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Canadian Positive People Network (CPPN)

Réseau canadien des personnes séropositives (RCPS)

« Love Positive Women »

Visit us each day from February 1st through to February 14th to share our love for positive women in Canada and from around the world.


Visitez-nous tous les jours du 1er au 14 février pour partager notre amour pour les femmes positives au Canada et du monde entire.


Our story

The CPPN received its Articles of Incorporation as a not-for-profit national organization in July 2015. However, since the CPPN is a network of, by and for people living with HIV and HIV co-infection exclusively, its total years of experience is calculated based on the collective lived and living experience of its members, as individuals and as representatives or members of community-based service organizations. Thus, the CPPN’s mean number of years of experience in the prevention and control of HIV, hepatitis C, sexually transmitted infections, and sexual health promotion is twenty-one (21) and its collective total (cumulative) years of experience is five hundred and twenty-nine (529).

As noted above, the CPPN’s Articles of Incorporation were confirmed in 2015. However, the Network’s active and meaningful engagement with people living with HIV and HIV co-infection was underway under the CPPN umbrella for two years prior. Thus, the nature and extent of the CPPN’s previous experience is captured by engagement with (and reliance upon) more than 200 people living with HIV and HIV co-infection in its organized and informed programmatic response for nearly seven (7) years.

While data (estimates) are nearly three years old, the CPPN recognizes that new HIV infections continue to occur despite prevention efforts and improved prevention technologies. According to the Public Health Agency of Canada, there were 62,050 people living with HIV in Canada in 2018 and, in the same year, more than 2,000 new HIV infections were identified. We also know that as many as 8,000 individuals are living with HIV but are unaware of their sero-status.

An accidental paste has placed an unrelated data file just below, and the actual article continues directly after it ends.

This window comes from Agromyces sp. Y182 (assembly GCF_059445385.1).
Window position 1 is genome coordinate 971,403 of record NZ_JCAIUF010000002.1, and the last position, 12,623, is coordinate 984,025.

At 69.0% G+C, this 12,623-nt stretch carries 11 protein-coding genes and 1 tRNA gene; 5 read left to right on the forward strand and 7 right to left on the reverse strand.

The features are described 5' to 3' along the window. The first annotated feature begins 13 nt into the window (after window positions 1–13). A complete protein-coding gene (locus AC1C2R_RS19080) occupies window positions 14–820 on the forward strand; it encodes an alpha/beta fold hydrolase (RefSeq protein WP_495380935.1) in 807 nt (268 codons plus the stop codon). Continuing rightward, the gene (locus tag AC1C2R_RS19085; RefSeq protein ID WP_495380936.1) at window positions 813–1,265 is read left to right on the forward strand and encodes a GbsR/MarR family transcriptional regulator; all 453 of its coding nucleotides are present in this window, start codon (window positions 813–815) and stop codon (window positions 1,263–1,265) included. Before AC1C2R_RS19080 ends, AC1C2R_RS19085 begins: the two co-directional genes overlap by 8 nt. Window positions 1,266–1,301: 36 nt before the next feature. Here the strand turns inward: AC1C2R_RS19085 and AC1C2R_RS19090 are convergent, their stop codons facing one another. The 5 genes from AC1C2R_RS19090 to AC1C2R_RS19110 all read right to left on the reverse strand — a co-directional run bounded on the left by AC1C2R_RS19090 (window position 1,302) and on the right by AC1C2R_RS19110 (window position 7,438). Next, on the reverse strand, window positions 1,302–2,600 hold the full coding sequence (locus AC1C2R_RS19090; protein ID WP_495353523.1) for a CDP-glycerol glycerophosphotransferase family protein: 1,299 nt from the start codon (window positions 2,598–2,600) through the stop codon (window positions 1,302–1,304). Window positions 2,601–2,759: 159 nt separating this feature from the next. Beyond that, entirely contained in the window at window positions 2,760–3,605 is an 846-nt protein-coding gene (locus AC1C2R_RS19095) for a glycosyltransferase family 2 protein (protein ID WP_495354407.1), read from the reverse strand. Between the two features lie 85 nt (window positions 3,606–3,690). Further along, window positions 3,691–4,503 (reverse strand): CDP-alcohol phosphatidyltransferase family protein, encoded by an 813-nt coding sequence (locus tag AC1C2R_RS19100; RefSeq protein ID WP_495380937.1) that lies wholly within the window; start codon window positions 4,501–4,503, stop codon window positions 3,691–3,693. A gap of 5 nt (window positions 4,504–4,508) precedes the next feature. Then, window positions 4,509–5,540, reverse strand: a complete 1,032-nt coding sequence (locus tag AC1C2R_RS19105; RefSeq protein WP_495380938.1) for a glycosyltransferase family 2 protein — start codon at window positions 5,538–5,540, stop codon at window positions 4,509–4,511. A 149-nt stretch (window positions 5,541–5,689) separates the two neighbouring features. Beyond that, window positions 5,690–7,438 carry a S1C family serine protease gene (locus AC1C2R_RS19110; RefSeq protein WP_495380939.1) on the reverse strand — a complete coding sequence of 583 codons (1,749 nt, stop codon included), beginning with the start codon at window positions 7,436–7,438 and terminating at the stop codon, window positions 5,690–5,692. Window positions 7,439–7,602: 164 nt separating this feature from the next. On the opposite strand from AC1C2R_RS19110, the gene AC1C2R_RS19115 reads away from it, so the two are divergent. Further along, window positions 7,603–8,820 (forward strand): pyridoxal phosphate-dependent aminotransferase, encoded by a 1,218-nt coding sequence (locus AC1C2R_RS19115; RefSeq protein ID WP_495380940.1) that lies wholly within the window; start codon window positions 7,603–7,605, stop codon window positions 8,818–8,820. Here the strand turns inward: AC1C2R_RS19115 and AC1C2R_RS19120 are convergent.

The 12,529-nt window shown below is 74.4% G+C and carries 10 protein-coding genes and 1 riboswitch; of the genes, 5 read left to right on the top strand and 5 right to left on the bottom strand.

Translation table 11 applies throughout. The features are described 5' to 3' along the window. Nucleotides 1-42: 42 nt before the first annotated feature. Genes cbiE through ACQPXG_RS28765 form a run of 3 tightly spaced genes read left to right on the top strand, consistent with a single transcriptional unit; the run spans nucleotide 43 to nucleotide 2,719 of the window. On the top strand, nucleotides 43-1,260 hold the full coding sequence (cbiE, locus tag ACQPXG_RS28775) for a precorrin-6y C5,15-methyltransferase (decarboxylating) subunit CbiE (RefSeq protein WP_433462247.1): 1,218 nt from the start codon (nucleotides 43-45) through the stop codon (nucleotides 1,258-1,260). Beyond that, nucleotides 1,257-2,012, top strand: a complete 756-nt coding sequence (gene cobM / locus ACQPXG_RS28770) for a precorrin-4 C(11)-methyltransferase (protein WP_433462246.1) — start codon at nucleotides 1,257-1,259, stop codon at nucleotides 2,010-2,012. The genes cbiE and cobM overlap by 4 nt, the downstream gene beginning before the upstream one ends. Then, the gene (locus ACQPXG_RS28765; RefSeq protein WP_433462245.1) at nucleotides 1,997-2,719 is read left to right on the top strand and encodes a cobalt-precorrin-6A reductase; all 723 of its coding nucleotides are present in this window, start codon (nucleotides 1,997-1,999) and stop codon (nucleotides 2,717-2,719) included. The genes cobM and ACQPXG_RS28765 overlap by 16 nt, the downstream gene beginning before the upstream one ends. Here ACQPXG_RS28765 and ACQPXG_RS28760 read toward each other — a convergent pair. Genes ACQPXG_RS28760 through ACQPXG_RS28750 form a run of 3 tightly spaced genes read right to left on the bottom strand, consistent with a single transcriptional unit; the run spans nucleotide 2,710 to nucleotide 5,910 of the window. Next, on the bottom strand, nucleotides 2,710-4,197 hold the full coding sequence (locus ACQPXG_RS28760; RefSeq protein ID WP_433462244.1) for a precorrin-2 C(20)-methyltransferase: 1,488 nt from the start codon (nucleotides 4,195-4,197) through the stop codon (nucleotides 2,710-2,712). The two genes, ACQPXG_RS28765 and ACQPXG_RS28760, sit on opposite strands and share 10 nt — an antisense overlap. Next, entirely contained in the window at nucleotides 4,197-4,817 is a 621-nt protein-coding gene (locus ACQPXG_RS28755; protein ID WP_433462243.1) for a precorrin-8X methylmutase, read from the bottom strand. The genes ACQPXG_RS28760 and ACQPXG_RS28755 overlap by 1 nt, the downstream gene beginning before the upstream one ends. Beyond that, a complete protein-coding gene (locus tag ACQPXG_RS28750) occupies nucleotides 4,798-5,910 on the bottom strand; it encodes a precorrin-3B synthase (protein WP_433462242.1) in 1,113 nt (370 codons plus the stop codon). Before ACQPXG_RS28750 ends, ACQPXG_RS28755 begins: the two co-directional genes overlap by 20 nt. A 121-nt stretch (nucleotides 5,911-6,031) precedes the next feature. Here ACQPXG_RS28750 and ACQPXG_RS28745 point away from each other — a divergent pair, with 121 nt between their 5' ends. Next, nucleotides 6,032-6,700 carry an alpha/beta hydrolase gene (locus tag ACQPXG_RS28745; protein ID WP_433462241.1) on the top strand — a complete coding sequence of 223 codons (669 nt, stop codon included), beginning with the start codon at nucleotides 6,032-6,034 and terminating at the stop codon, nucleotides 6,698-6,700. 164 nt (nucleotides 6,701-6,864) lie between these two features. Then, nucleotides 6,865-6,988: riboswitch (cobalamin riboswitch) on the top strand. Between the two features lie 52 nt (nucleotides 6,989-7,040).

In terms of HIV co-infection (specifically, hepatitis C), based upon estimates published by the World Health Organization, we know that up to 15% of people living with HIV worldwide are also affected by hepatitis C infection. Extrapolating for Canadian context, this estimate suggests that HIV co-infection affects as many as 9,000 Canadians.

While the CPPN does not purport to represent all people living with HIV or HIV co-infection in Canada (i.e., current membership is far-less than 62,000 individuals), its raison-d-être is to work with and seek advice and guidance from as many people living with HIV and HIV co-infection as possible. The CPPN’s mission and mandate and, indeed, its activities are developed and delivered with, by and for people living with HIV and HIV co-infection.

Though difficult to quantify, it concerns most of CPPN’s members that the meaningful engagement of people living with HIV and HIV co-infection is trending toward (or has notable potential for trending toward) tokenism. The CPPN certainly agrees with the conclusion drawn in a paper published by “Project PEER”: “Currently, there are no common standards or frameworks/guidelines on how to operationalize GIPA/MEPA in either an organizational or research team context.”

In formally incorporating, the CPPN answered the call of people living with HIV first articulated in 1993. It was that long ago that people living with HIV identified a need for a national network that would ensure their meaningful engagement despite the absence of common standards, frameworks, or guidelines that define meaningful engagement at local levels. In fact, it was - and remains - the vision of the CPPN’s earliest members that the CPPN is and should be best-situated to define for themselves what meaningful engagement is and ought to be. The CPPN’s members represent unequivocal expertise by virtue of their lived and living experiences that should never be tokenized, but too often feels like it is.

The CPPN's central tenet is to reassert and underscore that understanding and adopting a set of principles which place true value on the meaningful engagement of people living with HIV and HIV co-infection lacks credibility and does not instill confidence for people living with HIV and HIV co-infection if/when these ‘principles’ are not the product of the people for whom they are intended.

Our Corporate Identity

Our Leadership Team

Our Governance Structure